Article By Feb 22, 2018 | Photos by Sarah Conroy

John Coveyou had always been fascinated by hobby board games. Growing up, he spent much of his free time playing Dungeons & Dragons, Monopoly, Sorry!, The Game of Life and the like – anything that he could get his hands on. What started as an early enthusiasm morphed into a real passion. As he got older, he grew into games like The Settlers of Catan, Stone Age and Citadels.

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Coveyou recalled that oftentimes memorizing a large set of information related to gameplay came easily, and he wondered if this could help his students retain basic science-related concepts.

“I thought, ‘Why don’t I make some games about these science concepts to see if they can pick up the information they’re so intimidated by,’” he says. “That’s really how [Genius Games] came about.”

Coveyou began making games for his students in 2011 and started to read more information on design blogs about what makes a great game. To actually publish his first game in early 2014, a DNA card game called Linkage, he turned to crowdfunding website Kickstarter.

“We needed $3,800,” he says. “When we raised $12,055 for that first game, I realized this might be viable.”

Linkage’s follow-up game, a protein-building game called Peptide, did even better than the first game on Kickstarter. At the time, Coveyou, his wife and their 2-month-old daughter were living in St. Charles. After some deliberation, they decided to take a risk and sell their house and cars to move into a two-bedroom apartment in St. Louis. Taking the plunge turned out to be worth it, though, since each new game has garnered more attention and enthusiasm from the gaming and science community.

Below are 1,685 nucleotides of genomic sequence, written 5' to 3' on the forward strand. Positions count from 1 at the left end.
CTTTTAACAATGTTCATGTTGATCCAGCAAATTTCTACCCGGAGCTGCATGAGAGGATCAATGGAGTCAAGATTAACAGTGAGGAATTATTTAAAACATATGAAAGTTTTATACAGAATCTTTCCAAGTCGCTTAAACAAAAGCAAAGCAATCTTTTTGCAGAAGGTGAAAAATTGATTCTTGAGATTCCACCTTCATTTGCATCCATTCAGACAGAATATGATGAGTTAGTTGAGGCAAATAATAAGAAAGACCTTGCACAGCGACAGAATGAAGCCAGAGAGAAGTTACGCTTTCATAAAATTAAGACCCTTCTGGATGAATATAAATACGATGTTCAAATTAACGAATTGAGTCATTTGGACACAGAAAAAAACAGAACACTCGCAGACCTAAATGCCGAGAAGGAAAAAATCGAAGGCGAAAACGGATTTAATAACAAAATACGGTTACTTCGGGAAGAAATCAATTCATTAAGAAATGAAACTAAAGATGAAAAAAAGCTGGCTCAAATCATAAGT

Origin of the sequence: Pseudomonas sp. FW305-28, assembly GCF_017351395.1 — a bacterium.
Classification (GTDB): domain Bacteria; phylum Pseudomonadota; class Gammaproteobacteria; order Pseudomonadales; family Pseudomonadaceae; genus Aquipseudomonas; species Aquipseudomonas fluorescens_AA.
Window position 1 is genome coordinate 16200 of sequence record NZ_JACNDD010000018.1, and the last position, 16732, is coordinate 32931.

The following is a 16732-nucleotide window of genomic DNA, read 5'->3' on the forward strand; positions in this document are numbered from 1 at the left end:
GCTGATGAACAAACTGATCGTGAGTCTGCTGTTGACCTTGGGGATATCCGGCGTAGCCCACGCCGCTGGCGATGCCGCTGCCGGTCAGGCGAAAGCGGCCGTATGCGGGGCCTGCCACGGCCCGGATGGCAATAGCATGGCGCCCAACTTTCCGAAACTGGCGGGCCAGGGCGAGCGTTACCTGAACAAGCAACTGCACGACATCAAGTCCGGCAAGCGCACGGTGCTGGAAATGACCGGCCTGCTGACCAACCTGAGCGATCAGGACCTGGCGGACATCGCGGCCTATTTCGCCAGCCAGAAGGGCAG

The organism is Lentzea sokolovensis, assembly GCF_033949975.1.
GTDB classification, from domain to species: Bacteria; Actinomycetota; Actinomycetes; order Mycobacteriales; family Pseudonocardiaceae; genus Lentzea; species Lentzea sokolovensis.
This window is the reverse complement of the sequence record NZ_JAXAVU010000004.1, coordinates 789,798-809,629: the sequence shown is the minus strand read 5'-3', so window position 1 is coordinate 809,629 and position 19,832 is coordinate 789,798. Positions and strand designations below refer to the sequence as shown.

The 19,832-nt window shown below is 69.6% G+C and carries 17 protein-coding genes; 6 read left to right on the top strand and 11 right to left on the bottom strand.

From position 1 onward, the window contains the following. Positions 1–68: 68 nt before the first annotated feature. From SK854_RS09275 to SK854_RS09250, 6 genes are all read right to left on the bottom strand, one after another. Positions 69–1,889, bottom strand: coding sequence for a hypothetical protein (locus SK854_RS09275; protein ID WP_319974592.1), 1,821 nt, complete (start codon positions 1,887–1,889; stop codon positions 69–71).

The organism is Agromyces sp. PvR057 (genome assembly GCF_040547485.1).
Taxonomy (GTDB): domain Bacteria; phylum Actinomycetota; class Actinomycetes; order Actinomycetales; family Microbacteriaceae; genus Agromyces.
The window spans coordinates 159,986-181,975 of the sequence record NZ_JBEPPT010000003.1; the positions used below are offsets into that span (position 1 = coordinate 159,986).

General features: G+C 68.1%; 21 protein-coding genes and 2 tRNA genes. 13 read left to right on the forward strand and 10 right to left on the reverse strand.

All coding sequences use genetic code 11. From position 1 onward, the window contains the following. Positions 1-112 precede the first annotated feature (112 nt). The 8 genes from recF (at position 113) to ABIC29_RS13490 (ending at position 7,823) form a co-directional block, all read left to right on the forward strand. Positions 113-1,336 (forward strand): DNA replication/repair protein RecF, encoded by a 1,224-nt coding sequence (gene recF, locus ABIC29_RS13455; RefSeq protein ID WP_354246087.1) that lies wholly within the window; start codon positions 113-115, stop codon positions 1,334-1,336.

“To date, we’ve published six games, five of which are still in print,” he says.

Genius Games has also published six science-based children’s books, including a set about women in science and other books on various chemistry-related topics like electrons and atoms.

Genius Games’ latest production, Subatomic: An Atom Building Game, launched on Kickstarter on Feb. 6, meeting its goal within hours; however, funding will remain open for 30 days. Coveyou says it’s a deck-building game that’s themed around the intersection of particle-building and chemistry. Additionally in 2018, he hopes to put out a game on plant biology, where players will go through the process of photosynthesis.

These games are important to kids’ learning because of the pressure society has put on science, technology, engineering and math, today’s ubiquitous “STEM.”

“We’ve been using the same methods to teach classes for decades,” Coveyou says. “We’re failing to really allow children to see the big picture of why studying a cell matters. In these games, we’re allowing both kids and adults to learn through interacting with each other and the motivation of competition. It removes a lot of that intimidation that’s there.”

Genius Games’ games and books can be purchased on the Genius Games website and Amazon, and are available in select area game shops like Fantasy Shop, Apotheosis Comics and NewCastle Comics & Games. They range in price from $19.99 to $49.99.

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